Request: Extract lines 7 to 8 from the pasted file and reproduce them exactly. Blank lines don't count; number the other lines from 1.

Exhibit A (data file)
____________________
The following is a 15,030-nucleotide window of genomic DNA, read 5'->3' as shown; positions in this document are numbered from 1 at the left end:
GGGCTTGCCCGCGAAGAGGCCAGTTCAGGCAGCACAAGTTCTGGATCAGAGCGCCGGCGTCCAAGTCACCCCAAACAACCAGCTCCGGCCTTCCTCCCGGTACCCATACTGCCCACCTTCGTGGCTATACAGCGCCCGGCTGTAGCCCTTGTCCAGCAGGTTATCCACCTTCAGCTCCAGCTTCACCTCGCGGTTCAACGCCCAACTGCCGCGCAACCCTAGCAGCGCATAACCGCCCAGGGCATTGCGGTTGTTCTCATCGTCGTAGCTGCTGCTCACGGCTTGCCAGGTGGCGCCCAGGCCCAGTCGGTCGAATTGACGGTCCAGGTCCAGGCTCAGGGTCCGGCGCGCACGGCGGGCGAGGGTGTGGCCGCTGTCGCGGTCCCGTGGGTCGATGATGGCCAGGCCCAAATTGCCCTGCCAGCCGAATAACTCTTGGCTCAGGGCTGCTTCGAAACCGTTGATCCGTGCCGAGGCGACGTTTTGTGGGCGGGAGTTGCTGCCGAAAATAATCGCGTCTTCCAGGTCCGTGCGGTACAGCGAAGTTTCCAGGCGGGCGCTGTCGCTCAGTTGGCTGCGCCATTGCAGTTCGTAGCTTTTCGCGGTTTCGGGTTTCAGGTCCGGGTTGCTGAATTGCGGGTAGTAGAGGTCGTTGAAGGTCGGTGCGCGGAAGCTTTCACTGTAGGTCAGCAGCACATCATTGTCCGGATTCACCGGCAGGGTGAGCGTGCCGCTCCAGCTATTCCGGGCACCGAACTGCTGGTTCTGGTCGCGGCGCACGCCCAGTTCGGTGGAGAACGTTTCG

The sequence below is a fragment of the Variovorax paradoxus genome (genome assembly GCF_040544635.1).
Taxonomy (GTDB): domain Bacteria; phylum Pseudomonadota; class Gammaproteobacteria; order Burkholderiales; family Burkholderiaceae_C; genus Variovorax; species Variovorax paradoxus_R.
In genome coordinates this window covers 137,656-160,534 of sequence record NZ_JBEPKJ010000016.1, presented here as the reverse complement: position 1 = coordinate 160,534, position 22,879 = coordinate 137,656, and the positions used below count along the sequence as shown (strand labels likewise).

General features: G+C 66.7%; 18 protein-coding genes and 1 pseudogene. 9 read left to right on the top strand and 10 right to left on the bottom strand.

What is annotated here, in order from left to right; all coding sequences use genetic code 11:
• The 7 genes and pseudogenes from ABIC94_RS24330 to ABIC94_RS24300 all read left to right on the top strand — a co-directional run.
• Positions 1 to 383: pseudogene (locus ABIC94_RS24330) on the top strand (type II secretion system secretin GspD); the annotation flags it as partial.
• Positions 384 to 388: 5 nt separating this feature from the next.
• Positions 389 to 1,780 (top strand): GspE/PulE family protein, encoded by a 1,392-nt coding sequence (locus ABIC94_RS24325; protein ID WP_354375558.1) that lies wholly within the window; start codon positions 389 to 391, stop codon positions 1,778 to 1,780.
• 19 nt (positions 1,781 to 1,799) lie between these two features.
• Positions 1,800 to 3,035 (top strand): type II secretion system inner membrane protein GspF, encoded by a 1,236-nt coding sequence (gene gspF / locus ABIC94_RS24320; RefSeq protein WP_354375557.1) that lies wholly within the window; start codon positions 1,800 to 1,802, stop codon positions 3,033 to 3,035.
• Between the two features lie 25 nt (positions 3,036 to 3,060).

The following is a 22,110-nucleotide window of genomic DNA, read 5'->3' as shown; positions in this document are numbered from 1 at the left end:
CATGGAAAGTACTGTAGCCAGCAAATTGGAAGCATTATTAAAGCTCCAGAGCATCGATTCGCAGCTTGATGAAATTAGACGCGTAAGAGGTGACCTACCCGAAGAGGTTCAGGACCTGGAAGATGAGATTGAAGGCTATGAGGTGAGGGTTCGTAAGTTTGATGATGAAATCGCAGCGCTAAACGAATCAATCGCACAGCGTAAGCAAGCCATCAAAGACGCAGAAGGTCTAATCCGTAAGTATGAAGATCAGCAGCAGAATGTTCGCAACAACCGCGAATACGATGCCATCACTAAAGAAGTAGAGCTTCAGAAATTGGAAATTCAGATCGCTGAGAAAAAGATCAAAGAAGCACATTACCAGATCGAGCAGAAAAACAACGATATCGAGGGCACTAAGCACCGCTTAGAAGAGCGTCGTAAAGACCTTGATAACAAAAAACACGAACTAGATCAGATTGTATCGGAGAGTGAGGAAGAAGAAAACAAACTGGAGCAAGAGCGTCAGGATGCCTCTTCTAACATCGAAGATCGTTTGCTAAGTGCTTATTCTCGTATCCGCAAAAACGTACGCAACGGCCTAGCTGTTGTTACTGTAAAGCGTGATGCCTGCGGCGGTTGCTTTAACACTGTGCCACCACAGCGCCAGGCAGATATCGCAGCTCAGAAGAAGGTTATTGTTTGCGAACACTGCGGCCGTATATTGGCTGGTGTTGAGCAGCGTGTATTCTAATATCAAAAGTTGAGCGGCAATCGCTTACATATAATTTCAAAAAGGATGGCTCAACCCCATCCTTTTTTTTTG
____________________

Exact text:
What is annotated here, in order from left to right; all coding sequences use genetic code 11:
• The 7 genes and pseudogenes from ABIC94_RS24330 to ABIC94_RS24300 all read left to right on the top strand — a co-directional run.